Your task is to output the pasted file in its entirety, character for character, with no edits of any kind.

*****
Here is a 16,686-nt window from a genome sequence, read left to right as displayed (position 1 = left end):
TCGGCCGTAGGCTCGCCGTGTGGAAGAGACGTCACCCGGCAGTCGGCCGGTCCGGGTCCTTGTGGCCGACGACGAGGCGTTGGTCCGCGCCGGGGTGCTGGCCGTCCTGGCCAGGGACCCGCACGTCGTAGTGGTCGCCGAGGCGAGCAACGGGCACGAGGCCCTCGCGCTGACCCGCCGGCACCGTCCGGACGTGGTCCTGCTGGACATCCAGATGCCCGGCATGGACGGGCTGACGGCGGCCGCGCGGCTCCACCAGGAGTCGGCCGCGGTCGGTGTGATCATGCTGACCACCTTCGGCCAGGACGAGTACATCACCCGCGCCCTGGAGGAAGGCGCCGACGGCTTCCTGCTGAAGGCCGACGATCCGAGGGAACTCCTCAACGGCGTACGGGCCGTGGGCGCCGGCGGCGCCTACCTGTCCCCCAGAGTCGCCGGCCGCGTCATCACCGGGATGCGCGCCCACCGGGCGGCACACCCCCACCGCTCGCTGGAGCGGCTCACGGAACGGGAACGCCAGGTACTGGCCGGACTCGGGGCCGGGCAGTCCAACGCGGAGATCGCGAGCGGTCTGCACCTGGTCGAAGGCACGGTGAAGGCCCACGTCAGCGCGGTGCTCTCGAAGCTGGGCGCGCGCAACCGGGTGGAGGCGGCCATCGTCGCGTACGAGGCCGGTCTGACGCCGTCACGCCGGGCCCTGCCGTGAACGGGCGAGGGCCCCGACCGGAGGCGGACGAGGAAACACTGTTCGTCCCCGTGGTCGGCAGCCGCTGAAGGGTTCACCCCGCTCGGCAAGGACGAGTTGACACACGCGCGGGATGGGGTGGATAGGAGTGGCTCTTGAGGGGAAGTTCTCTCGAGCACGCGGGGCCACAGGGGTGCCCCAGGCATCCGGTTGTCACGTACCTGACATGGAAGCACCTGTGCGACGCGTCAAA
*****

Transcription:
Here is a 16,686-nt window from a genome sequence, read left to right as displayed (position 1 = left end):
TCGGCCGTAGGCTCGCCGTGTGGAAGAGACGTCACCCGGCAGTCGGCCGGTCCGGGTCCTTGTGGCCGACGACGAGGCGTTGGTCCGCGCCGGGGTGCTGGCCGTCCTGGCCAGGGACCCGCACGTCGTAGTGGTCGCCGAGGCGAGCAACGGGCACGAGGCCCTCGCGCTGACCCGCCGGCACCGTCCGGACGTGGTCCTGCTGGACATCCAGATGCCCGGCATGGACGGGCTGACGGCGGCCGCGCGGCTCCACCAGGAGTCGGCCGCGGTCGGTGTGATCATGCTGACCACCTTCGGCCAGGACGAGTACATCACCCGCGCCCTGGAGGAAGGCGCCGACGGCTTCCTGCTGAAGGCCGACGATCCGAGGGAACTCCTCAACGGCGTACGGGCCGTGGGCGCCGGCGGCGCCTACCTGTCCCCCAGAGTCGCCGGCCGCGTCATCACCGGGATGCGCGCCCACCGGGCGGCACACCCCCACCGCTCGCTGGAGCGGCTCACGGAACGGGAACGCCAGGTACTGGCCGGACTCGGGGCCGGGCAGTCCAACGCGGAGATCGCGAGCGGTCTGCACCTGGTCGAAGGCACGGTGAAGGCCCACGTCAGCGCGGTGCTCTCGAAGCTGGGCGCGCGCAACCGGGTGGAGGCGGCCATCGTCGCGTACGAGGCCGGTCTGACGCCGTCACGCCGGGCCCTGCCGTGAACGGGCGAGGGCCCCGACCGGAGGCGGACGAGGAAACACTGTTCGTCCCCGTGGTCGGCAGCCGCTGAAGGGTTCACCCCGCTCGGCAAGGACGAGTTGACACACGCGCGGGATGGGGTGGATAGGAGTGGCTCTTGAGGGGAAGTTCTCTCGAGCACGCGGGGCCACAGGGGTGCCCCAGGCATCCGGTTGTCACGTACCTGACATGGAAGCACCTGTGCGACGCGTCAAA